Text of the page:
Odonata

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Aeshna juncea hovering over a pond.

The Odonata are an order of flying insects, the dragonflies and damselflies. Like most of the flying insects (flies, beetles, Lepidoptera and Hymenoptera), they evolved in the early Mesozoic era.[source?]Their prototypes, the giant dragonflies of the Carboniferous are no longer put in the Odonata. They are now called Protodonata or Meganisoptera.

The two suborders are easily distinguished by their eyes:

  • Dragonflies: they are Anisoptera (= eyes together & wings up or out at rest)
  • Damselflies: they are Zygoptera (= eyes apart & wings along body at rest)

There are other views on the classification of the Odonata, but this is as much as anyone needs to know in order to enjoy this beautiful group of insects.

All Odonata have aquatic larvae called 'nymphs', and all of them, larvae and adults, are carnivorous. The adults can land, but not walk. Their legs are specialised for catching prey.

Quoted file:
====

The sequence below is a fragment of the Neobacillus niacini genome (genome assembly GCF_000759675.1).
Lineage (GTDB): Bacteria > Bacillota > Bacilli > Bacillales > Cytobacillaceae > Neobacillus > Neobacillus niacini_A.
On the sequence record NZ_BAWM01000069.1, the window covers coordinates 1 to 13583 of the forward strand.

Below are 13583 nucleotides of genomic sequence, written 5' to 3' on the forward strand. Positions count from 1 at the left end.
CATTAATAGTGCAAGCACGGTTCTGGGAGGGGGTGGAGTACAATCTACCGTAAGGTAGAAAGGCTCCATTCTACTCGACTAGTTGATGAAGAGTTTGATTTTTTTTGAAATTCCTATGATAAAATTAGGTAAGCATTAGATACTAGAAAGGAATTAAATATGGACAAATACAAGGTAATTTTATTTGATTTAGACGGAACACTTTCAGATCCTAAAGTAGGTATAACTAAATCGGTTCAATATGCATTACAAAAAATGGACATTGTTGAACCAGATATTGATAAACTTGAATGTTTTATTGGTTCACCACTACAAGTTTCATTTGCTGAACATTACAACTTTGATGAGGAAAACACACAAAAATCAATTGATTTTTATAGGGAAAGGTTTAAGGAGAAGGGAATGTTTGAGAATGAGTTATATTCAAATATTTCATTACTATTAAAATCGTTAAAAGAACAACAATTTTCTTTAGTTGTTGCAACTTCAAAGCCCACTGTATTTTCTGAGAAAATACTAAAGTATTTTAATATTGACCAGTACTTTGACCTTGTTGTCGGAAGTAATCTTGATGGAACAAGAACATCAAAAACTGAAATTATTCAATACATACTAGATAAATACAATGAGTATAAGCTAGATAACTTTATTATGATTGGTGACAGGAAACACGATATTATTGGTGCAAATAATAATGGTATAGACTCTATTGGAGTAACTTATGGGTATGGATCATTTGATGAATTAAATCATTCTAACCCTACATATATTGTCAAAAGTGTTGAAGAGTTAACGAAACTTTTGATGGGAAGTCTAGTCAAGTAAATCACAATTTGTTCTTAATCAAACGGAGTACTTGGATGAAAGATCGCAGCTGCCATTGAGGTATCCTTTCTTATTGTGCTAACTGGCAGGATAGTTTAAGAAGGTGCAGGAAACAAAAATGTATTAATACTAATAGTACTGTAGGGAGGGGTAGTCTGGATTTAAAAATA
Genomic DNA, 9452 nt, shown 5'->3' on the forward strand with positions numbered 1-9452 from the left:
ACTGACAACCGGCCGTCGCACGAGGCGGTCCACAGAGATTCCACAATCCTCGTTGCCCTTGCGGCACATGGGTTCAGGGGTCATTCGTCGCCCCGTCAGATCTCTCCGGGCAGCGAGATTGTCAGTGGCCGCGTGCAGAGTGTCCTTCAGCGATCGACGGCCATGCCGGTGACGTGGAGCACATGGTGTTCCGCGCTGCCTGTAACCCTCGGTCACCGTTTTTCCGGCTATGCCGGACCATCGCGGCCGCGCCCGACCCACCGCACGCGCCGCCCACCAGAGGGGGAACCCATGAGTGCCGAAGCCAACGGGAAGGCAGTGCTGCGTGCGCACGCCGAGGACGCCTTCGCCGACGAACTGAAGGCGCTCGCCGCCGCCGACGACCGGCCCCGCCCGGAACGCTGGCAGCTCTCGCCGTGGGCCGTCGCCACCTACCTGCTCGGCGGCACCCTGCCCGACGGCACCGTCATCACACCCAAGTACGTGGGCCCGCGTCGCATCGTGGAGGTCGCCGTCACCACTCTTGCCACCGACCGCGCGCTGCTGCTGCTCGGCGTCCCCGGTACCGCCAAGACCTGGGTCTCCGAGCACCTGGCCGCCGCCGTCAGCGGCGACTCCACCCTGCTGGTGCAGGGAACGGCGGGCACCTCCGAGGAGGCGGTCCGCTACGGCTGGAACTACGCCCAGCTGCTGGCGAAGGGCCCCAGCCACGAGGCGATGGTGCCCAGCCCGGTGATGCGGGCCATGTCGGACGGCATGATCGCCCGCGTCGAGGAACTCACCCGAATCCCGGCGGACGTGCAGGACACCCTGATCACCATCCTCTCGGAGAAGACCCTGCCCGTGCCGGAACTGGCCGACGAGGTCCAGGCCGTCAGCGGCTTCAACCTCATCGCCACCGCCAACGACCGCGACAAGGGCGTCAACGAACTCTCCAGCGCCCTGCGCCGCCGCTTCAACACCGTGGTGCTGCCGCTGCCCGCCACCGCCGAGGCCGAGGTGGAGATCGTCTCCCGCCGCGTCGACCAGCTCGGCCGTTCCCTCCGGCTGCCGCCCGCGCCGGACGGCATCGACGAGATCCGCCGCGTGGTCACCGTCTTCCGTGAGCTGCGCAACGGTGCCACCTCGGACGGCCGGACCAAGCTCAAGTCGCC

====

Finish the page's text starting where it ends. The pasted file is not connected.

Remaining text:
Description[change | change source]

Male Blue Ringtail (Austrolestes annulosus), a damselfly

These insects characteristically have large rounded heads covered mostly by big compound eyes, legs that catch prey (other insects) in flight, two pairs of long, transparent wings that move independently, and long abdomens. They have two ocelli (eye spots) and short antennae. The mouthparts are on the underside of the head and include simple chewing mandibles in the adult.[1]

References[change | change source]

  1. Hoell H.V., Doyen J.T. & Purcell A.H. (1998). Introduction to insect biology and diversity. 2nd ed, Oxford University Press. pp. 355–358. ISBN 0-19-510033-6.